A Christchurch barrister, Christopher Pryde, has been appointed Solicitor-General for the interim Government of Fiji and will defend it against court action challenging its legality.
Asked if he had any qualms about taking a role in the military Government of Commodore Frank Bainimarama, Mr Pryde said his position was not political.
"I am a lawyer and it's as a public servant really. I provide legal advice to the Attorney-General. It's really a lawyer-client relationship."
He had long had business contacts in Fiji and said he was asked there to help in the constitutional cases that came up after the coup. He would not say by whom.
"It's a good opportunity for me personally."
Mr Pryde was appointed for a five-year term after working with the Fijian Attorney-General's office since January, including representing the interim Government in some constitutional cases.
One of his first cases as Solicitor-General will be representing the Government in a hearing on a motion to the courts for a declaration that the December 5 coup and the overturning of the Government was illegal.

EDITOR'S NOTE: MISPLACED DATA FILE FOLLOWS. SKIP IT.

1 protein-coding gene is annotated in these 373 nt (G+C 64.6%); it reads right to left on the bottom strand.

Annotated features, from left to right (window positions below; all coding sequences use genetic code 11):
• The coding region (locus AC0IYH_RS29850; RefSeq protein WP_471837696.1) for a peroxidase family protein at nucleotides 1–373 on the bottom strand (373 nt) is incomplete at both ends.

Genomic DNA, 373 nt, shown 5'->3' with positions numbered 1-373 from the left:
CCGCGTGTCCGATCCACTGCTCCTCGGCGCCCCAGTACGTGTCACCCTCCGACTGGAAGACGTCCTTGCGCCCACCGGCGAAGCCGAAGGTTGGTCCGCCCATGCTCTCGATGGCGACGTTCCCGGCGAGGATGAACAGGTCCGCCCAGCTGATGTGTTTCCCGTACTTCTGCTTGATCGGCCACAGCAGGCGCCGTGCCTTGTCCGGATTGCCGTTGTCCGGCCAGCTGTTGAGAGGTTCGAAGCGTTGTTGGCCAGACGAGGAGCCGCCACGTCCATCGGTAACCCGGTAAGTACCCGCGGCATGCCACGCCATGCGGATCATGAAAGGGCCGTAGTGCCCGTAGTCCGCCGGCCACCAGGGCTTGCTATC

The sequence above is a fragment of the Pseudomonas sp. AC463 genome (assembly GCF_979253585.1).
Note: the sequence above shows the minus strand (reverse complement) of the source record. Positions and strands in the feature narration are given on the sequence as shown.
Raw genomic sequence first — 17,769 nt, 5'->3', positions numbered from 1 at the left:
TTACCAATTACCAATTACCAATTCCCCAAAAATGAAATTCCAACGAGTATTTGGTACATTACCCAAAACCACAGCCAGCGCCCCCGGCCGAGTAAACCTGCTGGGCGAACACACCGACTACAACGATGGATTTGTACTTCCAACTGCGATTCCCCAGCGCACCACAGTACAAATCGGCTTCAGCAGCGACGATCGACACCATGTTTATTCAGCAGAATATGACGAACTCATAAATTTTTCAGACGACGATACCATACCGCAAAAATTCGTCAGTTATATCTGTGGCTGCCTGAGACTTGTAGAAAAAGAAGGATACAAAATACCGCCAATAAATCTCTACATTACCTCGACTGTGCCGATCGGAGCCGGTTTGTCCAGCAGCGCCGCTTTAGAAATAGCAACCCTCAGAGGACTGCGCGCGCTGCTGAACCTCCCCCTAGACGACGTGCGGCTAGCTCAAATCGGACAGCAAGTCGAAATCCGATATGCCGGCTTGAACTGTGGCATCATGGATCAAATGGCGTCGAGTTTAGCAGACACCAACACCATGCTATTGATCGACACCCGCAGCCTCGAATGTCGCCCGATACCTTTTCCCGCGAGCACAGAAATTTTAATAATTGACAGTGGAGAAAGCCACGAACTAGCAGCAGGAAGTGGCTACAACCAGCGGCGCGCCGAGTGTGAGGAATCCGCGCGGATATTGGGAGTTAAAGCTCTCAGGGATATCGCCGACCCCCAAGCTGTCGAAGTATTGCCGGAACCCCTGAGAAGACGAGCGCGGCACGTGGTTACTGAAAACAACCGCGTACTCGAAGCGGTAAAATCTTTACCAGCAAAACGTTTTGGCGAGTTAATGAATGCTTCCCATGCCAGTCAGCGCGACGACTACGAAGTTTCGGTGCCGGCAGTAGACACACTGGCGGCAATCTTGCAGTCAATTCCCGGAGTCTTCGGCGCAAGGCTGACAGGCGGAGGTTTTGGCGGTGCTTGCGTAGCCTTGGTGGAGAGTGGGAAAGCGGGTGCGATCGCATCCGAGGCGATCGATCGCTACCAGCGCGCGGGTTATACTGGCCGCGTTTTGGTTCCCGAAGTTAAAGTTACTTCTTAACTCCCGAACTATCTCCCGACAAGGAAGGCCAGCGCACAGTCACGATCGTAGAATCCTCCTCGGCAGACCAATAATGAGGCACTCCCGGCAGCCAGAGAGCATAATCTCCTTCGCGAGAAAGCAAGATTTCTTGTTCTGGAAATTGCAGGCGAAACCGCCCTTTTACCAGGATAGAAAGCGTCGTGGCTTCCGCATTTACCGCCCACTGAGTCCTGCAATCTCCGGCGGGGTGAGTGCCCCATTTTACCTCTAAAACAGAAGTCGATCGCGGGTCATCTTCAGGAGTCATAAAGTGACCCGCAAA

The motion - set for a hearing in October - was lodged by the SDL, the political party led by ousted Prime Minister Laisenia Qarase.
As a New Zealand citizen, Mr Pryde cannot be banned from entering New Zealand under travel sanctions imposed on Fijian officials by the Government in Wellington, which is demanding concrete plans for democratic elections.
However, Mr Pryde said the travel bans were deterring good people from applying for jobs with the Government.
"My personal opinion is that it's not really helpful to Fiji. We need to move on from what happened in December. That matter is now in the courts."
He said his first priority was to staff the office - his post has been vacant since the coup.
A spokesman for Minister of Foreign Affairs Winston Peters said the point of the travel ban was to make things difficult.
He would not comment on Mr Pryde's appointment, saying it was up to the interim Government to do what it wanted.
The Fiji Times said former Solicitor-General Nainendra Nand would not comment on Mr Pryde's appointment, but maintained his own sacking after the coup was unlawful.